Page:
Topic 1 Atoms, Molecules and Stoichiometry

The following are high-level thinking skills (KBAT) questions designed based on the learning outcomes provided:

1.1 Fundamental particles of an atom

– What is the symbol of fundamental subatomic particles?
Particle – Symbol – Mass
electron e- 0.0005486 amu
proton p+ 1.007276 amu
neutron no 1.008665 amu
– why do the nucleon number and the relative atomic mass of boron show different values?
the nucleon number refers to the exact number of proton plus neutron in the nucleus of the atom. The relative atomic mass is the average of the masses of the different isotopes, and taking into consideration of their relative abundance. 
– what is difference between nucleon number and mass number?
same. The mass number (A), also called atomic mass number or nucleon number, is the total number of protons and neutrons (together known as nucleons) in an atomic nucleus. The mass number is different for each differenxxt isotope of a chemical element.
– what is difference between nucleon number and relative atomic mass?
Atomic mass is the weighted average mass of an atom of an element based on the relative natural abundance of that element’s isotopes. The mass number is a count of the total number of protons and neutrons in an atom’s nucleus.
– What is the mass of a neutron?
The masses of the proton and neutron are quite similar: The proton is 1.6726×10−27 kg or 938.27 MeV/c2, while the neutron is 1.6749×10−27 kg or 939.57 MeV/c2.
– what is isoelectronic in chemistry?
When two elements and/or ions have the same electronic configurations it is said that they are “isoelectronic” with one another. When two chemical species are isolectronic they again tend to have similar chemical properties. Examples of Isoelectronic Elements and/or Ions. Element or ion pair.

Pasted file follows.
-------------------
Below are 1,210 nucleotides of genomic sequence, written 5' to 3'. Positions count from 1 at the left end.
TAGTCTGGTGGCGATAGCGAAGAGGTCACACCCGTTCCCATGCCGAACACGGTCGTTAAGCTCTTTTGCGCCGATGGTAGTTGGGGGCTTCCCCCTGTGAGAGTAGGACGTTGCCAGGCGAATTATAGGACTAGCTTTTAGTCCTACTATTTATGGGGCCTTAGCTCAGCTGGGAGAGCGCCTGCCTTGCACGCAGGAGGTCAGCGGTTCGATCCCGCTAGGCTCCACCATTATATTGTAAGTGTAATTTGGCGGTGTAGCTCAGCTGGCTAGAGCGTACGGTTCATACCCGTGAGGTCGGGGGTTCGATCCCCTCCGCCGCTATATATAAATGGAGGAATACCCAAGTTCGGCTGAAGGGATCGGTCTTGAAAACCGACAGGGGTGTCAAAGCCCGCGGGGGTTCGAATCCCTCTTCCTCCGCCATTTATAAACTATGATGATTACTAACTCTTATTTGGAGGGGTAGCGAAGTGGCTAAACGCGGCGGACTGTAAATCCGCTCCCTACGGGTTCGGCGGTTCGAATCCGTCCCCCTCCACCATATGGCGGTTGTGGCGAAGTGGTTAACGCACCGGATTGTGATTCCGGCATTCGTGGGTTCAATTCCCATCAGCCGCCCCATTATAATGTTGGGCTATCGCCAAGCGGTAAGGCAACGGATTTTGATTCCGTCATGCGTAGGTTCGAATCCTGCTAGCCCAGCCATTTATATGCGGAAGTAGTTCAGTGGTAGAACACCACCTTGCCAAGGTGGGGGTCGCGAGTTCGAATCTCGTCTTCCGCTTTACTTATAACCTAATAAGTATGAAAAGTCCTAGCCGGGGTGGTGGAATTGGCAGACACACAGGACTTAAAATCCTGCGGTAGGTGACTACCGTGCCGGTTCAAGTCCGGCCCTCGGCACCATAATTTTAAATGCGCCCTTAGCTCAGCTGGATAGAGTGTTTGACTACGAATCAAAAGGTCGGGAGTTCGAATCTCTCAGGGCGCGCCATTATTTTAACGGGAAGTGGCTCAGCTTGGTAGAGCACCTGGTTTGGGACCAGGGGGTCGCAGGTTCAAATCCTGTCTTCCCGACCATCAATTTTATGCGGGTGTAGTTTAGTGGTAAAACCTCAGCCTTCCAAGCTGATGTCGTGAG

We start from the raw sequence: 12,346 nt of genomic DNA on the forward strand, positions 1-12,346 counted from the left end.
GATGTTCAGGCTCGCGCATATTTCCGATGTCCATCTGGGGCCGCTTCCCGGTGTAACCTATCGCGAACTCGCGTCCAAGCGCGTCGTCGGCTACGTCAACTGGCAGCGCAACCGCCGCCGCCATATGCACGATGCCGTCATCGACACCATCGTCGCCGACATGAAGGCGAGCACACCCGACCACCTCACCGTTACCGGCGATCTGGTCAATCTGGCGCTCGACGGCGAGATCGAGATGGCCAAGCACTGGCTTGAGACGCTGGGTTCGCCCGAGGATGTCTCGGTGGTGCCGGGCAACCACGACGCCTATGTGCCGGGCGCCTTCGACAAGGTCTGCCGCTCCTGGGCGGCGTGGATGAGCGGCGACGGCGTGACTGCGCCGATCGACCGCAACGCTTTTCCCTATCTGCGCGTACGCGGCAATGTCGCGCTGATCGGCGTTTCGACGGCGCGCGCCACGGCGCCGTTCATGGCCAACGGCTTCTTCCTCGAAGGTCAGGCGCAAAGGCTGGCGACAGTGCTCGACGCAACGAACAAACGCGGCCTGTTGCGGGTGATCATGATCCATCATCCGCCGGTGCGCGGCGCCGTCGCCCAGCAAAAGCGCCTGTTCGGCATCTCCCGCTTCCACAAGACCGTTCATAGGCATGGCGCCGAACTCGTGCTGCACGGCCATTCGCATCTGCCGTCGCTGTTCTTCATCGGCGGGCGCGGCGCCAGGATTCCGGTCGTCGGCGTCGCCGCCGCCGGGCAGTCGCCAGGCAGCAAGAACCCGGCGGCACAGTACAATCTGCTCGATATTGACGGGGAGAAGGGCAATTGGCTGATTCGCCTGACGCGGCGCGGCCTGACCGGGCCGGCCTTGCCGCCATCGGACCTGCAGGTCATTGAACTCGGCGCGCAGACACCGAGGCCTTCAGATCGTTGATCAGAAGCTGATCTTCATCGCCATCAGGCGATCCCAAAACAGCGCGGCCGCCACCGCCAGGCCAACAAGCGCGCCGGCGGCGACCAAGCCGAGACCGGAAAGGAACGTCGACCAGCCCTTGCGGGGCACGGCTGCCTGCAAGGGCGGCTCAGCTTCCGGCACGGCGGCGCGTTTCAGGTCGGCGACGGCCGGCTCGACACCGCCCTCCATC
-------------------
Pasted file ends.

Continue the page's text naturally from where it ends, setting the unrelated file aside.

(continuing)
– how do you calculate nucleons?
The total number of nucleons in a nucleus is usually denoted by the mass number A, where A = Z + N, Z protons and N neutrons. The chemical properties of an atom are determined by the number of electrons, the same as the number of protons Z. This is called the atomic number.
– are protons and neutrons nucleons?
“Nucleon” is the collective name for neutrons and protons. They are the particles that make up the atomic nucleus.
– why are protons and neutrons called nucleons?
Protons and Neutrons reside together in the Nucleus of the whole system. So, they are called Nucleons. Proton and neutron constitute the nucleus of the atom. So they are called as nucleons.
– What is the difference between nuclear charge and effective nuclear charge?
Nuclear charge is the total charge of a nucleus. (Proton is positively charge while neutron is neutral (don’t have charge). Effective nuclear charge is the net charge that an outermost shell electron experiences. The main difference between nuclear charge and effective nuclear charge is that the value of the effective nuclear charge is always a lower value than that of the nuclear charge.
– what is the relation between effective nuclear charge and shielding effect?
The shielding effect explains why valence-shell electrons are more easily removed from the atom. The effect also explains atomic size. The more shielding, the further the valence shell can spread out and the bigger atoms will be. The effective nuclear charge is the net positive charge experienced by valence electrons.
– which one is the heaviest particle?
The heaviest particle of an atom is its neutron. It is due to its weight difference from others. It is 0.18% heavier than the proton which makes it the most heaviest.
– which of the three subatomic particles is the heaviest?
Neutron is heaviest subatomic particle among the given subatomic particles with mass of 1.008 amu while proton have mass of 1 amu.
– what is the heaviest proton neutron or electron?
Atomic particles. Protons and neutrons have approximately the same mass. However, one proton is about 1,835 times more massive than an electron.

1.2 Relative atomic, isotopic, molecular and formula masses

– what is relative atomic mass and relative molecular mass?

– what is the difference between relative atomic mass and relative molecular mass?

– what is the formula of relative molecular mass?

Relative molecular mass = (number of atoms of element 1 × relative mass of element 1) + (number of atoms of element 2 × relative mass of element 2) + . You can use this same approach for any molecule.

 

– what is the difference between mass number and atomic relative mass?
Atomic mass is also known as atomic weight. Atomic mass is the weighted average mass of an atom of an element based on the relative natural abundance of that element’s isotopes. The mass number is a count of the total number of protons and neutrons in an atom’s nucleus.